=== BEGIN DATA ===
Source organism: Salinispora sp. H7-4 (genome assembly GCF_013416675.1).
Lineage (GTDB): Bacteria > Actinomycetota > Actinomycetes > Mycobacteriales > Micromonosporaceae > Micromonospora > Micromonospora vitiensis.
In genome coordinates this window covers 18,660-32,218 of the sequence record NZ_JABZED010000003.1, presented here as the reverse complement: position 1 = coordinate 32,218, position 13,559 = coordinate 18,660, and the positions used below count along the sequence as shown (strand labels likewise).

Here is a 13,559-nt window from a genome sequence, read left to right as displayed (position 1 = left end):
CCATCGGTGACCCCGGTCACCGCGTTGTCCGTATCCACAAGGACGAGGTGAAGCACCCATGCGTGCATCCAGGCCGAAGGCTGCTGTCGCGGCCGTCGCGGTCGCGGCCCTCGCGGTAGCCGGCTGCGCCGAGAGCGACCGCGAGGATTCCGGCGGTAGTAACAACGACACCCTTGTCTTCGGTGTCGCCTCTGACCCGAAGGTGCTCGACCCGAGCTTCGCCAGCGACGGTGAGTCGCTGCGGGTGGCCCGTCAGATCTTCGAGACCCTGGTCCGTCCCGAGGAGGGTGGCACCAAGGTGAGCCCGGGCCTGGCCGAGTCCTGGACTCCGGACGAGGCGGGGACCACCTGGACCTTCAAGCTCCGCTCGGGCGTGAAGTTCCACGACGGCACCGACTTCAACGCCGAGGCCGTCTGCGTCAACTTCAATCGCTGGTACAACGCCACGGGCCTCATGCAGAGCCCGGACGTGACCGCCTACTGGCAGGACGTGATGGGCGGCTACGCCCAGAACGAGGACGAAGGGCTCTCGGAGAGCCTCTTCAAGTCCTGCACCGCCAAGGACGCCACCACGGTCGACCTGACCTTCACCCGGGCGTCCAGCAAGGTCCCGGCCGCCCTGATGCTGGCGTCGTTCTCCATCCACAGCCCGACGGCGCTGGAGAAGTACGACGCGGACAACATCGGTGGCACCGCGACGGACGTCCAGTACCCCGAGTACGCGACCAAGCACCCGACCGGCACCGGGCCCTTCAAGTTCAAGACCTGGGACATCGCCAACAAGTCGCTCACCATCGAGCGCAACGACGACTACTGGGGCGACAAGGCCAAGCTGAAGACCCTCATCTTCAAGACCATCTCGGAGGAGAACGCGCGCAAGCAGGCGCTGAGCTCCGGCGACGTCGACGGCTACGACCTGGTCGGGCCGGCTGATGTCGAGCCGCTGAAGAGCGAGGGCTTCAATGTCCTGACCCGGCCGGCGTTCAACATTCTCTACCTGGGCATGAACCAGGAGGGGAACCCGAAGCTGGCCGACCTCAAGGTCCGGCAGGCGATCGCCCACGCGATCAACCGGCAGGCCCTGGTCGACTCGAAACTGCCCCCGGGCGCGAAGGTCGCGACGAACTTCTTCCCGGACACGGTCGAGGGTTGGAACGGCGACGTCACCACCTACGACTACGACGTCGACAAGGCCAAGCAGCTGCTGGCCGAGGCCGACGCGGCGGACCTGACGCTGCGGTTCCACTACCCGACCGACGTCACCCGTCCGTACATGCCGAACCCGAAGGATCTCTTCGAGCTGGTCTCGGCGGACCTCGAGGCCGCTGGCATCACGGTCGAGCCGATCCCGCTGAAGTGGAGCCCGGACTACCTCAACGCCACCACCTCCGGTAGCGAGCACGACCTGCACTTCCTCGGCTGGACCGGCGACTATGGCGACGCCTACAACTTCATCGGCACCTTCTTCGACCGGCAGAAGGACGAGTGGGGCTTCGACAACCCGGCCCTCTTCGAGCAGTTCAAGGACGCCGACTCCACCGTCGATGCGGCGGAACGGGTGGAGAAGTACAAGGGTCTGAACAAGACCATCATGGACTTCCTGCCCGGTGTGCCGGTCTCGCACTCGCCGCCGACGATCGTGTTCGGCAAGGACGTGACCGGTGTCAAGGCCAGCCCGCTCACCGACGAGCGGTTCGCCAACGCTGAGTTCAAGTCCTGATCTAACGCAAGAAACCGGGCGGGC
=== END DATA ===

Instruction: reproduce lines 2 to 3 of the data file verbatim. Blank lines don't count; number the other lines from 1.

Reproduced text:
Lineage (GTDB): Bacteria > Actinomycetota > Actinomycetes > Mycobacteriales > Micromonosporaceae > Micromonospora > Micromonospora vitiensis.
In genome coordinates this window covers 18,660-32,218 of the sequence record NZ_JABZED010000003.1, presented here as the reverse complement: position 1 = coordinate 32,218, position 13,559 = coordinate 18,660, and the positions used below count along the sequence as shown (strand labels likewise).